$\mathbf{s}$ along these axes are $x$ and
$\mathrm{y.}$ The magnitudes of the components of the velocity $\mathbf{v}$ are
${v}_{x}=v\phantom{\rule{0.25em}{0ex}}\text{cos}\phantom{\rule{0.25em}{0ex}}\theta $ and
${v}_{y}=v\phantom{\rule{0.25em}{0ex}}\text{sin}\phantom{\rule{0.25em}{0ex}}\mathrm{\theta ,}$ where
$v$ is the magnitude of the velocity and $\theta $ is its direction, as shown in Figure 3.35. Initial values are denoted with a subscript 0, as usual.

**Step 2.***Treat the motion as two independent one-dimensional motions, one horizontal and the other vertical.* The kinematic equations for horizontal and vertical motion take the following forms:

**Step 3.*** Solve for the unknowns in the two separate motions—one horizontal and one vertical.* Note that the only common variable between the motions is time $t$. The problem solving procedures here are the same as for one-dimensional kinematics and are illustrated in the solved examples below.

**Step 4.***Recombine the two motions to find the total displacement* $\mathbf{\text{s}}$* and velocity *$\mathbf{\text{v}}$. Because the *x* - and *y* -motions are perpendicular, we determine these vectors by using the techniques outlined in the Vector Addition and Subtraction: Analytical Methods and employing $A=\sqrt{{A}_{x}^{2}+{A}_{y}^{2}}$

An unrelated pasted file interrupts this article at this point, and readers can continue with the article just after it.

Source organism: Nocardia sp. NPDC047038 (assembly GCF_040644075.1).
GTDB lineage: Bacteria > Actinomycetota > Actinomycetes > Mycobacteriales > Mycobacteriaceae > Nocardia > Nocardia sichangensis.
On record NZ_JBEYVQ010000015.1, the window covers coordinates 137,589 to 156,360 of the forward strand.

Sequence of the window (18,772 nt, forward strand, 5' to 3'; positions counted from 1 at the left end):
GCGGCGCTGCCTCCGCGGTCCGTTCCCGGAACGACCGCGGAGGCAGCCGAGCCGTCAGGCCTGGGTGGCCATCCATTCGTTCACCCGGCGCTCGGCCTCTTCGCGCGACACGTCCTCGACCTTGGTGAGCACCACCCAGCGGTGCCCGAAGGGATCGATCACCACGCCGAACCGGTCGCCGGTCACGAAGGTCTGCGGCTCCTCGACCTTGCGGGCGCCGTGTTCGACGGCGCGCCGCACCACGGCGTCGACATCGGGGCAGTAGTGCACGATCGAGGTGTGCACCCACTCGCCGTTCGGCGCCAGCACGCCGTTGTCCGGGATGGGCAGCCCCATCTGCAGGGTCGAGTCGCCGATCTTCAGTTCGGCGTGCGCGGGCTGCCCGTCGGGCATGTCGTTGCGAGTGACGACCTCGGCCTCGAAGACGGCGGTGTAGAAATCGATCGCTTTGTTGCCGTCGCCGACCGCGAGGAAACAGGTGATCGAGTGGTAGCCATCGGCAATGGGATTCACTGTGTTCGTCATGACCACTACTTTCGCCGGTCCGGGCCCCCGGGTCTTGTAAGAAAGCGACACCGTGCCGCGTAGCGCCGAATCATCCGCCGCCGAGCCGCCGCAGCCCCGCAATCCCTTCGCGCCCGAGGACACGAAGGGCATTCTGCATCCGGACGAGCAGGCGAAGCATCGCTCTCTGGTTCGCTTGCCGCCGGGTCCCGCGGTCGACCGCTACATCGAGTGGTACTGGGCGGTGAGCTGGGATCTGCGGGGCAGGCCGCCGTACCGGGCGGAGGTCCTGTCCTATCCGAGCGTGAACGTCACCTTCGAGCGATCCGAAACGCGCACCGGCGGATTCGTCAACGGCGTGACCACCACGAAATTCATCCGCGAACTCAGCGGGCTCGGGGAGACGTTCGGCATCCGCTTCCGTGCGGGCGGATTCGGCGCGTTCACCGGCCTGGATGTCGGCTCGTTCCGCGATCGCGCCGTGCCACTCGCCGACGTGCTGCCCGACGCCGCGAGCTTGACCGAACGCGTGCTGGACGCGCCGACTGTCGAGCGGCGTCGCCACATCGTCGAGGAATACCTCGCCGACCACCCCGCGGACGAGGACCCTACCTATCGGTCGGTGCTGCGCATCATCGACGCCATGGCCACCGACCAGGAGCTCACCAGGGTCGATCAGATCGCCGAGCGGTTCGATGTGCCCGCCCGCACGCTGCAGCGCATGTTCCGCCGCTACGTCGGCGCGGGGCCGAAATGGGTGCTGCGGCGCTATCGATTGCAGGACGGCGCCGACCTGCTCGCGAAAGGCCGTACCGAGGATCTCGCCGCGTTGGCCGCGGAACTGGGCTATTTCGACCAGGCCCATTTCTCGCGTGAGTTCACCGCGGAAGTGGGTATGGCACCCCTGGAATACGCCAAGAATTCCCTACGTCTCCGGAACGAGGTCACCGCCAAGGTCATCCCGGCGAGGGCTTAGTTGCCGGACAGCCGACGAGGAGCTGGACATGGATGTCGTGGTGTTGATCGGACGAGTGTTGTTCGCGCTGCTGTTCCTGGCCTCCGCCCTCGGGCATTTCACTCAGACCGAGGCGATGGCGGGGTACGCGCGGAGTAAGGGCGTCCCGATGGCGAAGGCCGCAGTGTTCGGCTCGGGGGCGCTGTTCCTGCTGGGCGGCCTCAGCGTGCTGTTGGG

and $\theta ={\text{tan}}^{-1}({A}_{y}/{A}_{x})$ in the following form, where $\theta $ is the direction of the displacement $\mathbf{s}$ and ${\theta}_{v}$ is the direction of the velocity $\mathbf{v}$:

Total displacement and velocity

## Example 3.4

### A Fireworks Projectile Explodes High and Away

During a fireworks display, a shell is shot into the air with an initial speed of 70.0 m/s at an angle of $\mathrm{75.0\xba}$ above the horizontal, as illustrated in Figure 3.36. The fuse is timed to ignite the shell just as it reaches its highest point above the ground. (a) Calculate the height at which the shell explodes. (b) How much time passed between the launch of the shell and the explosion? (c) What is the horizontal displacement of the shell when it explodes?

### Strategy

Because air resistance is negligible for the unexploded shell, the analysis method outlined above can be used. The motion can be broken into horizontal and vertical motions in which ${a}_{x}=0$ and ${a}_{y}=\u2013g$. We can then define ${x}_{0}$ and ${y}_{0}$ to be zero and solve for the desired quantities.

### Solution for (a)

By “height” we mean the altitude or vertical position $y$ above the starting point. The highest point in any trajectory, called the apex, is reached when ${v}_{y}=0$. Since we know the initial and final velocities as well as the initial position, we use the following equation to find $y$:

Because ${y}_{0}$ and ${v}_{y}$ are both zero, the equation simplifies to

Solving for $y$ gives

Now we must find
${v}_{0y}$, the component of the initial velocity in the *y*-direction. It is given by
${v}_{0y}={v}_{0}\phantom{\rule{0.25em}{0ex}}\text{sin}\phantom{\rule{0.25em}{0ex}}\theta $, where
${v}_{0y}$ is the initial velocity of 70.0 m/s, and
${\theta}_{0}=\mathrm{75.0\xba}$ is the initial angle. Thus,

and $y$ is

so that

### Discussion for (a)